View definitions for monochromatic


adjective as in having one color

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Example Sentences

Second, the widespread red edges break up the graph, leaving fewer wide-open spaces that could end up getting filled in randomly by monochromatic cliques of another color.

This approach turned out to be a great way to avoid forming monochromatic cliques as the size of a graph grows.

They used a short proof to show that two-color Ramsey numbers must be smaller than an upper bound of 4t, where t is the size of the monochromatic clique you’re interested in.

Finally, he took the probability that one of them will yield a monochromatic clique and added it to the probabilities that any of the other 251 will produce the clique.

However, displays over 1,000 pixels per inch are monochromatic, and full-color displays remain challenging.

It was Gurung's use of warm hues that provided a refreshing breath of air amid the mostly monochromatic palette thus far.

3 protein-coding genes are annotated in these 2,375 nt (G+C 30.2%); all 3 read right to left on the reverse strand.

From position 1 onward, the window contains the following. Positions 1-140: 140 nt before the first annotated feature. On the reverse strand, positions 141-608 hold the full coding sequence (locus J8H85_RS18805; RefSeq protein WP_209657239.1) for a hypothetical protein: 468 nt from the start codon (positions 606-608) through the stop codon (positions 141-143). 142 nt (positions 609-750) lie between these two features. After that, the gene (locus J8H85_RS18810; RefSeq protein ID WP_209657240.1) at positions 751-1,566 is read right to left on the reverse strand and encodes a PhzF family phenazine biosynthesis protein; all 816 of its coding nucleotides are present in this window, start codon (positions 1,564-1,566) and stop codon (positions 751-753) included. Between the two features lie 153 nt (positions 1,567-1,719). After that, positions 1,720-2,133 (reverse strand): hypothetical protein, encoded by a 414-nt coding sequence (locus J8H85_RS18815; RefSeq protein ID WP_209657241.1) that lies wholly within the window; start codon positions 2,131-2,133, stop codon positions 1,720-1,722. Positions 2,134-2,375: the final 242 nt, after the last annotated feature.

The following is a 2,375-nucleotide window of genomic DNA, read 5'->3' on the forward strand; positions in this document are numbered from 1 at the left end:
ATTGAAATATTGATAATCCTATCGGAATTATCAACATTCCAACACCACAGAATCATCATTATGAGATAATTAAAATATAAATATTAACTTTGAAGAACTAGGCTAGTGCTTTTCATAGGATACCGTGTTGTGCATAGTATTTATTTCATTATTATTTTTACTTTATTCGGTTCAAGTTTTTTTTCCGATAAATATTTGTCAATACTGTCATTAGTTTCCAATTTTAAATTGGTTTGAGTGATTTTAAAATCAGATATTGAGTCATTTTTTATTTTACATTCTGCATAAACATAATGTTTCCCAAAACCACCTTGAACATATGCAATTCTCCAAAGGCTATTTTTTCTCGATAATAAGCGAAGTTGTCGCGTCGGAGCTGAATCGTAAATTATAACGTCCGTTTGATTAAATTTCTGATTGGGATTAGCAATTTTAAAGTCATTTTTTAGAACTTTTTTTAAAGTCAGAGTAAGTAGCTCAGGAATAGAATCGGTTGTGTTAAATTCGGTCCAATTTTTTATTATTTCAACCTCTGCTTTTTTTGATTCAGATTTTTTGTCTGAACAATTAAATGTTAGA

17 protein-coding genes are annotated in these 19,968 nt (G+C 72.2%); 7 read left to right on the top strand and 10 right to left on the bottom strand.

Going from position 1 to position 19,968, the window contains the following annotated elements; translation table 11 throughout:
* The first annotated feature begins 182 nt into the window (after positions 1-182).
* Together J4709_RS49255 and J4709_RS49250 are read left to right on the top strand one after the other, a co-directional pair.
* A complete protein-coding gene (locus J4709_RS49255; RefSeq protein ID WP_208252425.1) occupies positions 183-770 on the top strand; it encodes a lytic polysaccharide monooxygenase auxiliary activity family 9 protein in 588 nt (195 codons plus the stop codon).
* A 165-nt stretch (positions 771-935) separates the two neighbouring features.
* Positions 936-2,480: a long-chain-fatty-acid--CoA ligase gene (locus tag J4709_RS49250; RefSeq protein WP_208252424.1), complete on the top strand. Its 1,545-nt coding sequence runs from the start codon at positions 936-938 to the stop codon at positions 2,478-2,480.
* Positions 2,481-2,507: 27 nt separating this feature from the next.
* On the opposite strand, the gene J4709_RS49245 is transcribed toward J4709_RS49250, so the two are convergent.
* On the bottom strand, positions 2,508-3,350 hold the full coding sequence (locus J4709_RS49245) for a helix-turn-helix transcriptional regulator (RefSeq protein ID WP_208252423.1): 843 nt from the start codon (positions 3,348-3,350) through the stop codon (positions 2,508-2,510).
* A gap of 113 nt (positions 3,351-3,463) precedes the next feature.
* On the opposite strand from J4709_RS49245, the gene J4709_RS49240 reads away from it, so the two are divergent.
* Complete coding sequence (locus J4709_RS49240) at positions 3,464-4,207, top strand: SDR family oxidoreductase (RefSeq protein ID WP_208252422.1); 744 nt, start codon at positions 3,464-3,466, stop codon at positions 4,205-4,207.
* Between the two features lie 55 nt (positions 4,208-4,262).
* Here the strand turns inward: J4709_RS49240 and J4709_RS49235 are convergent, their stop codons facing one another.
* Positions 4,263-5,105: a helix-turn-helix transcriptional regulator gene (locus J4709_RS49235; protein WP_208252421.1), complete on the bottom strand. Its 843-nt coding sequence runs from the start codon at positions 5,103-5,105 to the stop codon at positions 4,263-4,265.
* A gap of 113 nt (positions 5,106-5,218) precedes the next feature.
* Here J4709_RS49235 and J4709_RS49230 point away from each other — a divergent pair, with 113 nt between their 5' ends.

Instead, the Republican Party had morphed into a winning, albeit monochromatic, coalition.

One editor who read an early submission referred to it as “monochromatic,” which clearly meant “boring.”

How could a supposedly savvy political operation assemble such a monochromatic room?

He portrayed Cecilia against a monochromatic background, holding a white ermine - an enigmatic feature with multiple meanings.

A long series of experiments was made on Amblyopsis and Chologaster to determine their reaction to white and monochromatic light.

If the light were strictly monochromatic, they would interfere.

With our lights, which are nearly monochromatic, there will be no interference, and that no matter how narrow the line.

You notice that in monochromatic light the rings run closer and closer together as they recede from the centre.

Now let us return to our slit, and, for the sake of simplicity, we will first consider the case of monochromatic light.


On this page you'll find 9 synonyms, antonyms, and words related to monochromatic, such as: monochrome, consistent, flush, homogenous, homologous, and invariant.

From Roget's 21st Century Thesaurus, Third Edition Copyright © 2013 by the Philip Lief Group.